If you add this data to a web page, the Firefox Operator plugin, which I describe later in this article, will map the location with Google Maps. Another way to use the geo microformat is to embed geographic data (geodata) directly into the web content with the abbr element. For example, if you are blogging about your recent trip to Berlin, your blog post might look something like this,

<abbr class="geo"


Mohren strasse</abbr>

which embeds a reference to my favorite street in Berlin.


To see what you can do with the tagged web page, you need the Operator extension for Firefox. You can download Operator from the Add-ons section of the Firefox website [10]. Operator was developed by Michael Kaply, who describes it as "an extension for Firefox that provides interoperability between microformats and various web services." In other words, the Operator extension is the tool that actually puts microformats to some practical use by acting as a mediator between microformatted content and web-based services that can process it. For example, Operator can feed hCard-formatted data to the Google Maps service, which uses it to locate the address on the map.

When installed, Operator adds a toolbar containing different tools. Point your browser to a page containing microformats and you can use Operator to perform different actions on the microformatted content. For example, if you open a blog post containing tags, Operator will automatically detect them and activate the related tools. You can use Operator to search Flickr photos, bookmarks, and blogs on Technorati containing a specific tag.

Previously, I showed you how to embed geodata into a web page. Because Operator can handle the geo microformat, you can use it to display the specified geodata on Google Maps, but that is not all. For example, the Flickr photo gallery site lets you use the geo microformat to add your photos to the map (Figure 3). Click on the Map tab in Organizr and place your photos on the map. This automatically adds geocoding to the photos. Now if you view the mapped photo, Operator will allow you to map it on Google Maps with the use of embedded geocoding (Figure 4).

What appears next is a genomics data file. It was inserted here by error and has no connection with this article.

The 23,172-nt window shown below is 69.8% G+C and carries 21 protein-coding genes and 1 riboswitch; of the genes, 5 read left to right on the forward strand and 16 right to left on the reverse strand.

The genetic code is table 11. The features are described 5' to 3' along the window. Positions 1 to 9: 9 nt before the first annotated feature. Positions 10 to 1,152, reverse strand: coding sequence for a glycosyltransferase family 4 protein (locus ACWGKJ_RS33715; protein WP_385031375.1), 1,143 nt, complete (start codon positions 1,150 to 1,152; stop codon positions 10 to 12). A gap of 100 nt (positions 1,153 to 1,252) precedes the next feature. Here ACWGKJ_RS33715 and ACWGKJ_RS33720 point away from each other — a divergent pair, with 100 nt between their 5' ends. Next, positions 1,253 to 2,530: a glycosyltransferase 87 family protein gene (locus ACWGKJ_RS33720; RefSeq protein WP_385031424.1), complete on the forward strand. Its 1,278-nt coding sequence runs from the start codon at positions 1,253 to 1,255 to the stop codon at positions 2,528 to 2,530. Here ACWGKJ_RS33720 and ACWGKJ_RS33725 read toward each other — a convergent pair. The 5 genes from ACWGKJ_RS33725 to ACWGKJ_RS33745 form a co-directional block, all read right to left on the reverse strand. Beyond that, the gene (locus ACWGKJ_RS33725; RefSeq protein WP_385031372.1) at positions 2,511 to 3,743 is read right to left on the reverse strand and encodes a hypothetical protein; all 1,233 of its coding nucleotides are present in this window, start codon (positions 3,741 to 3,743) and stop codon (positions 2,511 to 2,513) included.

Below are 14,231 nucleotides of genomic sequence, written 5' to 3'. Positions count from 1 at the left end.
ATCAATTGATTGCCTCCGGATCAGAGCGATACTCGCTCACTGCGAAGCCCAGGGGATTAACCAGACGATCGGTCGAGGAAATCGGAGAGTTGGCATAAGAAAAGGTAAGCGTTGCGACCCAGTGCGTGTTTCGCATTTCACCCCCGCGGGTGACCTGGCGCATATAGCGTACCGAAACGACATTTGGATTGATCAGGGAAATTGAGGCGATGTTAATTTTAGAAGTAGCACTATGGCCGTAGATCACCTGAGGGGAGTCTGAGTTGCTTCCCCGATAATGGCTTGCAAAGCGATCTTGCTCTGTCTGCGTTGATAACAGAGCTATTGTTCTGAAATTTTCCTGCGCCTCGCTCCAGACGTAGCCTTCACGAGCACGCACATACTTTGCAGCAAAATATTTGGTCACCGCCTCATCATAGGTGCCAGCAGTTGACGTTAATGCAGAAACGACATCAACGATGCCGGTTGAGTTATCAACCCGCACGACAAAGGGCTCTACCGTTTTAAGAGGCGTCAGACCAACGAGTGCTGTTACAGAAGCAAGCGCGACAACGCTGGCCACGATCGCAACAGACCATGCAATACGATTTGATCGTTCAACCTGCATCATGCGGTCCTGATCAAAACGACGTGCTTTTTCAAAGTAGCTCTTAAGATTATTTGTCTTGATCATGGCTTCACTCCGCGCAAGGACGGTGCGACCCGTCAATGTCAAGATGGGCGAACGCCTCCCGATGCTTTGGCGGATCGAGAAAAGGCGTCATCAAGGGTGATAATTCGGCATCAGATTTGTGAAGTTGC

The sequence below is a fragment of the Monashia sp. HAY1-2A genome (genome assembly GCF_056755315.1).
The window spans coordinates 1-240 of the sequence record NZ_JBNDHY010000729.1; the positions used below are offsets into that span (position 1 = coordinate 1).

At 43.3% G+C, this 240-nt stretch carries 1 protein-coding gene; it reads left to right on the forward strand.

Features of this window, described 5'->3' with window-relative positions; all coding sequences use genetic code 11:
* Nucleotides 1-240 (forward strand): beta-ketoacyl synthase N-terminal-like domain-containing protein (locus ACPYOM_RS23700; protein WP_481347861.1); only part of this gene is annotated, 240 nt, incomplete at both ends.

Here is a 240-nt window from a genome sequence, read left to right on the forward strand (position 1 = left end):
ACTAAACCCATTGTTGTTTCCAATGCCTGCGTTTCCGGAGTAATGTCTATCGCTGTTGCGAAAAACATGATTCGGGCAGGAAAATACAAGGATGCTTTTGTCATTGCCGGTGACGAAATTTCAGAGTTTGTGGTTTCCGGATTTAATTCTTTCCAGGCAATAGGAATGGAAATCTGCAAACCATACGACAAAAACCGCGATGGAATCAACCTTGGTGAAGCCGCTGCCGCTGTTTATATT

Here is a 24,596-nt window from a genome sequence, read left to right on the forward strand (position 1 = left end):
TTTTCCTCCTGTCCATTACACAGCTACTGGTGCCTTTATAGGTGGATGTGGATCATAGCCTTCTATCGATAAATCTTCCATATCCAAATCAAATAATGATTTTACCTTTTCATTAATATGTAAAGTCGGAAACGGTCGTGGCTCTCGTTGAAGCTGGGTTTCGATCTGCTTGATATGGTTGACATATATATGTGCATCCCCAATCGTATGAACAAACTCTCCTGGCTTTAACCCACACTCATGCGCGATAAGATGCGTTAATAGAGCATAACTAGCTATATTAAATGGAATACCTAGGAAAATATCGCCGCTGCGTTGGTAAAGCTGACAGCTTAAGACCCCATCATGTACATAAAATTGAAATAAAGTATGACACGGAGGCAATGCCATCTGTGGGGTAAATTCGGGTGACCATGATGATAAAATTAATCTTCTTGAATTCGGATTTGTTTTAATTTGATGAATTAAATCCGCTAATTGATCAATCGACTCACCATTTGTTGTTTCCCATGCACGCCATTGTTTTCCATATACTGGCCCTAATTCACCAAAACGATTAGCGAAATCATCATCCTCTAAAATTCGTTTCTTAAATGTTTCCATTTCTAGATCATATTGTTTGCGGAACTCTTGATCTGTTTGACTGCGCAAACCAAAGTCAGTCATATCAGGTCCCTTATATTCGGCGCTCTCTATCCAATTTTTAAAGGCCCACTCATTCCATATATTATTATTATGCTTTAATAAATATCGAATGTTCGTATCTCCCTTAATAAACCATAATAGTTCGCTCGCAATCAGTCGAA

Figure 3: Flickr uses the geo microformat for geocoding photos.

Figure 4: Operator is a must-have Firefox extension that can manipulate microformatted content.

If you have microformatted contact information embedded into your web page or blog, users can extract it easily. To export the contact information, you can use Operator or Tails Export [11], which is another Firefox extension that can process microformatted content. Tails is not as flexible as Operator, but it is quite useful. When you click on the Tails icon in the browser status bar (the icon turns orange when Tails detects microformatted content on the page), you can see a nicely formatted list of all the available contacts and events (Figure 5, left column). You can then export and add them to your address book or calendar.

Figure 5: Tails is another Firefox extension that can come in handy when dealing with microformats.

Going Further

These examples are just a few samples of what you can do with microformats, but you don't have to stop here. Other microformats, including hReview and hResume, could also be useful for your particular needs, and additional tools can help you manage your microformatted content. For example, there is an hReview plugin for WordPress [12] and a few user scripts that can make the Operator extension even more useful [13].

Finally, the book Microformats: Empowering Your Markup for Web 2.0 [14] covers everything you would want to know about microformats and how to use them.

[1] Semantic web:
[2] "Tomorrow's Toolbox: Semantic web tools of the Simile Project," by Oliver Frommel, Linux Pro Magazine, August 2007, pg. 56
[3] hCard:
[4] hCalendar:
[5] geo:
[6] Microformats wiki:
[7] Yahoo! Creative Commons search page:
[8] Rel-Tag wiki page:
[9] hCard Creator:
[10] Firefox Operator add-on:
[11] Firefox Tails Export add-on:
[12] hReview plugin for WordPress:
[13] Operator user scripts:
[14] Allsopp, John. Microformats: Empowering Your Markup for Web 2.0. Friendsof, 2007: